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Money, money, money: The rules about pensions are being reformed (George Hodan)

What a shocking idea. Imagine being allowed to own your pension. Why, you might do something silly with the money. Next, someone will suggest that you should own the house you live in. Just think how risky a mortgage is. Much safer to stand in a queue and wait for a council house.

Next month that shocking idea will become stark reality. The rules about pensions are being reformed. Until now, they have given you Hobson's choice—decreeing that when the time comes, the money in your pension pot must be used to buy an annuity. Once you have bought it, you are stuck with it. You cannot change it or sell it, and when you die, it dies with you and leaves nothing behind.

You might even have settled for this if the annuity brought you a decent income, but nowadays it doesn't. Interest rates have tumbled, bonds may now yield little or nothing, and annuities, which are backed by bonds, have become expensive. If you were retiring at 65, you would now find that £100,000 would buy you an index-linked income of less than £4,000 a year. For a wasting asset, this, so you might think, is an offer you could refuse—if the rules allow it. After April 6 you can make your own decisions. You, after all, are the owner.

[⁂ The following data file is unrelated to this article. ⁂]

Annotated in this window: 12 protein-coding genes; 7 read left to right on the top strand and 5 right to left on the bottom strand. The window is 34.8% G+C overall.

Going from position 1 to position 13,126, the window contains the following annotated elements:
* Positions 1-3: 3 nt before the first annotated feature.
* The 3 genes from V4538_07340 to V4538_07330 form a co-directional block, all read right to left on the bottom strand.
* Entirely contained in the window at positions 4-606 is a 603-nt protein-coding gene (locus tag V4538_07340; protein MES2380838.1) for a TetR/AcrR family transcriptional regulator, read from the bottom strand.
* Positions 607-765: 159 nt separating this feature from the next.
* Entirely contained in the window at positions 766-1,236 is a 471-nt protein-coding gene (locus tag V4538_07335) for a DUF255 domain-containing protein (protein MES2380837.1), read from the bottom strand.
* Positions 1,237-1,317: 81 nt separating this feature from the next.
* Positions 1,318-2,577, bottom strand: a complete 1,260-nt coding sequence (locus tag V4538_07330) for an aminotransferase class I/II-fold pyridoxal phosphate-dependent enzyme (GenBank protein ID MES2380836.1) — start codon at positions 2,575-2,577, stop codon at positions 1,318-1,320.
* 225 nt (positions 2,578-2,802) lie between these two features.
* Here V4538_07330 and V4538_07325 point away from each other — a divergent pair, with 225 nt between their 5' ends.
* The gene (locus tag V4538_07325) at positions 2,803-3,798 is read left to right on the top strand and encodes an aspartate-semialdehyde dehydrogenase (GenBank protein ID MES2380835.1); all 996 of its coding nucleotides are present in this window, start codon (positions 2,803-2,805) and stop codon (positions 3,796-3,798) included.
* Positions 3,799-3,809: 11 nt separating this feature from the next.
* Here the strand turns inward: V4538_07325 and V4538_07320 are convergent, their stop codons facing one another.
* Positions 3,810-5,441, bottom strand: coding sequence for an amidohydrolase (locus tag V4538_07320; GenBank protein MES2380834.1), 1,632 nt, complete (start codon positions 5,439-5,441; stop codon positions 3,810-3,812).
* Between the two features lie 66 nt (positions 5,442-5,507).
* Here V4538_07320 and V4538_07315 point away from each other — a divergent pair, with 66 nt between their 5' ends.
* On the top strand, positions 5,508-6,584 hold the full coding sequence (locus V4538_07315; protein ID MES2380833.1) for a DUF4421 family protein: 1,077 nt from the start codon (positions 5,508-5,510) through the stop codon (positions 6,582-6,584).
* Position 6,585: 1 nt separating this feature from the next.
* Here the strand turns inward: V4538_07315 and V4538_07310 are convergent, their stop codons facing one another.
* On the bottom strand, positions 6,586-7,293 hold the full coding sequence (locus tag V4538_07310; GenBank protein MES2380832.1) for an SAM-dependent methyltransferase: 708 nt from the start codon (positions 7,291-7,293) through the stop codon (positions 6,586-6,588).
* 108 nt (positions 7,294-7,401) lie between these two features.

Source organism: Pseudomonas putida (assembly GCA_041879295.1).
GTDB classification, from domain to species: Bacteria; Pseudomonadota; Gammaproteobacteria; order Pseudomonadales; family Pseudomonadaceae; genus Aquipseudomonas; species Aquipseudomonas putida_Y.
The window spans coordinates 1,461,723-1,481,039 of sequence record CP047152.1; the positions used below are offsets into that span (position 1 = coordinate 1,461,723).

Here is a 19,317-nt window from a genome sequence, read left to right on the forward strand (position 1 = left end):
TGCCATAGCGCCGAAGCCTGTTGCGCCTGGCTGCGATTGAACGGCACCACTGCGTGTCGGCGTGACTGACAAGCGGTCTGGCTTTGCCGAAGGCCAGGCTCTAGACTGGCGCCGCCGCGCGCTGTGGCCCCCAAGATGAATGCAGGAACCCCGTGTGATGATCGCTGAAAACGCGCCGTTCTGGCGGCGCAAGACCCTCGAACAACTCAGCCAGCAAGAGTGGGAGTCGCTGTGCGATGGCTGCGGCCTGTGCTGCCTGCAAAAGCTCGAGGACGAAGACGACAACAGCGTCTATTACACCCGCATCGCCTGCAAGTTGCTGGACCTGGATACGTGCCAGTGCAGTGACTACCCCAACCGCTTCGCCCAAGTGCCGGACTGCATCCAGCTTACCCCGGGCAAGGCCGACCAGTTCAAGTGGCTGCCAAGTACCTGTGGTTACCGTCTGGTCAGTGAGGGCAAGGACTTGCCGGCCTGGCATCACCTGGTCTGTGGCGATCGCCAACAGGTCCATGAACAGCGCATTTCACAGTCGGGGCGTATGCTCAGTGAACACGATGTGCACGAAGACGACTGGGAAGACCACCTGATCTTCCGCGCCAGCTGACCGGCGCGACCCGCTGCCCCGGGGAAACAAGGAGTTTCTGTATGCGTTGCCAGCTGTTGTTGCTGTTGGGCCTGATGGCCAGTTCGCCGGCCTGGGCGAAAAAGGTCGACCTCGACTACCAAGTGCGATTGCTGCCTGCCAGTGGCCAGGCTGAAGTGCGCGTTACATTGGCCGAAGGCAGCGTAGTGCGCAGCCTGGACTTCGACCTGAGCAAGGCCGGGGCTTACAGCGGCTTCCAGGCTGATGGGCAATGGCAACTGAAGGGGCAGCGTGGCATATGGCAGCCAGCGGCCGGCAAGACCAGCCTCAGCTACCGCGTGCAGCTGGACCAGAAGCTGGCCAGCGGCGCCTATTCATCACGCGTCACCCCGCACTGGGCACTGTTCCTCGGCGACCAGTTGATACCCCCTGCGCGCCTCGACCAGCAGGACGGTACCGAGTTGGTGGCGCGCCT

Observe, though, that if your prospective pension derives from your employer, you do not own it. Nobody does. It will probably be a "defined benefit" pension, related in some way to earnings, and a pension fund has been created to pay for it. Just now the fund may be struggling. Its liabilities are measured against the cost of providing you with an index-linked income, and bonds are the yardstick. Many funds are in deficit, and employers are having top them up, with money that might have been invested productively. BT has just poured £7 billion down this hole.

These are not decisions that you would be likely to make for yourself. Bonds can be said to offer risk without reward, and some of Her Majesty's Government's stocks are now priced to lose you money. You would look for investments that yielded more and might, over time, be worth more. There is nothing inherently risky about this approach, and it could well suit everyone, the employers included. Most of their schemes have been closed to new entrants but still have half a century of life ahead of them. They need the reform that would enfranchise their beneficiaries and establish them as owners. That would be another shocking idea, but its time must be coming.

 
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